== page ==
Spiritual Reflections

The Battered Charge


“Hey, do you have an iPhone charger?” one of my bosses asked. Without a word, I sheepishly showed her my Nokia phone.

Months ago, I had a similar problem: my sister was about to lend me her DSLR camera, but she couldn’t find the battery charger. It was an old model, but I thought hey, it’s Canon— I’m sure it’s compatible with most chargers. If not, finding a new charger would be simple enough.

Bottomline: I was so wrong. Good thing she found her old battery charger.

Why can’t all batteries have the same chargers? I mean, they all need the same thing: electricity. Why did they have to make everything so complicated, when they could have just designed all batteries to fit one universal charger?

Why can’t everyone recharge the same?


As a youth, this Bible verse had been my favorite. It’s practically our ministry verse, our go-to quote for pep-talks and pep-prayers and pep-whatevers.

The Lord gives strength to those who are weary. Even young people get tired, then stumble and fall. But those who trust the Lord will find new strength. They will be strong like eagles soaring upward on wings; they will walk and run without getting tired. // Isaiah 40:29-31 CEV




And nowadays, all I can do is ask myself: am I not trusting God enough?

Because frankly, I feel so weak. And I’ve tried finding Him through the usual ways: in songs, both new (whose lyrics sometimes make my eyebrows raise more than my hands) and old (whose forgotten lines often end up making me hum the rest of the song); in fellowship (which ironically only adds to my loneliness); in trying to make myself useful (only to feel more unwanted). I wanted a church, a family, but it only made me feel more alienated, farther from the God that I longed to be with.

And I can only feel despair. What have I been doing? Was it all pointless after all? What do I need to do to truly trust in You? But night after night, I find no answer. Only the silence, the emptiness of my room echoing on my prayers, Bible verses staring back at me in spiritual dyslexia. It all felt meaningless. I felt meaningless.

God doesn’t need me anymore.

Nobody needs me anymore.

Those thoughts gave me distorted sense of comfort, a self-imposed sourgraping meant to help me survive— or at least, salvage what remains of my sanity. God doesn’t need me anymore, so that means I’m free to do what I want. Nobody needs me anymore, so that means I don’t have to live trying to please everyone. It was liberating. And sad.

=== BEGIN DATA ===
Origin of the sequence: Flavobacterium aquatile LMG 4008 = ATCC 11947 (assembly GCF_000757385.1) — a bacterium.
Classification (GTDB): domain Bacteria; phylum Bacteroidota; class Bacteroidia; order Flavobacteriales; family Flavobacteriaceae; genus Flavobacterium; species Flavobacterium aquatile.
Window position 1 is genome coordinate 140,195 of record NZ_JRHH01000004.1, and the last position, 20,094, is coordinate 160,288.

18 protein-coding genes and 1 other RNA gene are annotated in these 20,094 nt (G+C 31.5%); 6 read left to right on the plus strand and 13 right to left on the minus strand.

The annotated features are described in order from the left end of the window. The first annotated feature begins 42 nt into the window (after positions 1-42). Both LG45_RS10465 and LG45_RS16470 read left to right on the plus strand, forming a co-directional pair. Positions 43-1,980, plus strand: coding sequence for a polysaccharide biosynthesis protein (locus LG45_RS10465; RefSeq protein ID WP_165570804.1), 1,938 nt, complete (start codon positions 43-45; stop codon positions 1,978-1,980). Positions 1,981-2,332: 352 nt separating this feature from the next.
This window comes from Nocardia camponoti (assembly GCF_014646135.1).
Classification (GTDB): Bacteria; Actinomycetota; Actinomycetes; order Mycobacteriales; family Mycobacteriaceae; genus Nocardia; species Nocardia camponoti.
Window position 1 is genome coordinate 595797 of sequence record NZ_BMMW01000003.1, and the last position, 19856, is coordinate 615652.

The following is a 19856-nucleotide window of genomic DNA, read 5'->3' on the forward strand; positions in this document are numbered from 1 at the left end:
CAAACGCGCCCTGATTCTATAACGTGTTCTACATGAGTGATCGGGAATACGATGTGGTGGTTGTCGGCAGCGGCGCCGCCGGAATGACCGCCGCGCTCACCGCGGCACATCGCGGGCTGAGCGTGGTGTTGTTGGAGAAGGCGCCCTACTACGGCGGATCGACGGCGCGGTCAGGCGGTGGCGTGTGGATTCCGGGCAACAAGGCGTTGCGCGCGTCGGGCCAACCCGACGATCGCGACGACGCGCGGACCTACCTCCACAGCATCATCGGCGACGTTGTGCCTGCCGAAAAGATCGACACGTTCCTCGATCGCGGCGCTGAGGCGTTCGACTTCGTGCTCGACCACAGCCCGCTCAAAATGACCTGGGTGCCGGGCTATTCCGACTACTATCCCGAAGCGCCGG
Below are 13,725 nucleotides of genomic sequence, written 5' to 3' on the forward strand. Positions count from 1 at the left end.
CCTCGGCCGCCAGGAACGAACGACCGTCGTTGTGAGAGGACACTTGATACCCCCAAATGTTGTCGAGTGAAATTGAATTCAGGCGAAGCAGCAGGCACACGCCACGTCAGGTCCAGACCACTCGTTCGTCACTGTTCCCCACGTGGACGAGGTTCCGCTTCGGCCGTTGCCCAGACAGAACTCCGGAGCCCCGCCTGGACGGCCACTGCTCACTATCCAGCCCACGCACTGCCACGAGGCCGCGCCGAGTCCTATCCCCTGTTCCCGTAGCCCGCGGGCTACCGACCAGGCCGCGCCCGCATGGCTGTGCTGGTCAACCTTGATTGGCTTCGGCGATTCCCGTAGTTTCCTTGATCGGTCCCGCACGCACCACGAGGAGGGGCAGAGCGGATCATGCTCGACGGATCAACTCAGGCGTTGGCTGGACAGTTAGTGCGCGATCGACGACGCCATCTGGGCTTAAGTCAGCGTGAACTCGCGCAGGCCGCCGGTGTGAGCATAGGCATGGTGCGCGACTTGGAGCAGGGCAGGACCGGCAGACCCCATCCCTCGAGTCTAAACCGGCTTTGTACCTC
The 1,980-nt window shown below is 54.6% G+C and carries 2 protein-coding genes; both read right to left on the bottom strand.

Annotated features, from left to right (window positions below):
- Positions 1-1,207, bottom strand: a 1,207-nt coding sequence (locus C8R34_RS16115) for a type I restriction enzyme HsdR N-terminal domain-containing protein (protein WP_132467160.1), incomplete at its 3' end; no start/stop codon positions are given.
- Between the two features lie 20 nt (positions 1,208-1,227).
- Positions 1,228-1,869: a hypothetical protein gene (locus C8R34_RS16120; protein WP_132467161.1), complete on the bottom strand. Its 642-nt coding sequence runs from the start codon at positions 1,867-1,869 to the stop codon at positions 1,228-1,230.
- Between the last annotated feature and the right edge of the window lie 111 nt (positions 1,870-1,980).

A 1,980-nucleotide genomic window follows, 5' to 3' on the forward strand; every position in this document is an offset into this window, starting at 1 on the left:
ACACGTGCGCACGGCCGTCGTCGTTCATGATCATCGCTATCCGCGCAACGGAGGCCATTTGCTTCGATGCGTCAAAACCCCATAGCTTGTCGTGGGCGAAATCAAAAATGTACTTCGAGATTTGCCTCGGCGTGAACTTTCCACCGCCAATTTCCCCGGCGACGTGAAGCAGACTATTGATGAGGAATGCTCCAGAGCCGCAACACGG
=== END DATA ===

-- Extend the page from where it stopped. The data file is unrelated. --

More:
I didn’t what to do. I didn’t know where to go. And much to my embarrassment, I was faced with a reality I tried to deny for so long: I didn’t have any plans for my life. I just chalked it up to God’s plan. As Filipinos would say, “Bahala ka na, Lord.”

What have I been doing with my life? What am I doing with my life?


Even rechargeable batteries don’t last forever.

Last year, I almost freaked out when my laptop had a serious problem. I was in the middle of writing a manuscript for a novel. For the first time in my life (again), I knew what I wanted to do. But I procrastinated a lot, had so many writer’s block and just plain not-in-the-mood-to-write days. And faced with the prospect of losing my laptop without the means to buy a new one immediately, I realized I’m wasting my time and resources. I cleaned out my laptop from distractions. I limited my personal movie marathons. I did everything I can so I can make sure I can finish what I started to do, even seriously praying that if God was able, He’d extend the laptop’s life until after I finished my draft (and revisions).

It took me longer than I planned, but I did it— at least the draft part. But what amazed me was how God used this entire writing experience to recharge me: how I agonized on understanding God’s love more while He reignited His fire in my own heart, how He taught me again and again that stolid faith whenever I feel like giving up or giving in to my own darkness, and how He patiently re-molded a resilient hope in me that anchored my trust in Him even as the stability of my future seemed to be shaken.

I remember the story well: how Elijah went to the mountain to seek God, but he didn’t find Him in the fire nor the wind, but in that gentle whisper. And I am still on my mountain— still eagerly listening for His own voice again, fully trusting that even in His silence He is there. That even as I grew weary, He is making me stronger. That even as I fail, God is pushing me one step at a time towards His plan: personal goals I’ve set for myself to give Him glory, personal dreams I intend to keep chasing in order to become what He wanted me to be.

My batteries are running low. But I will believe that there is more than enough power in me to do what I want to do: not for Him, but because of Him.

God, I put my trust in You— up to my last spark.


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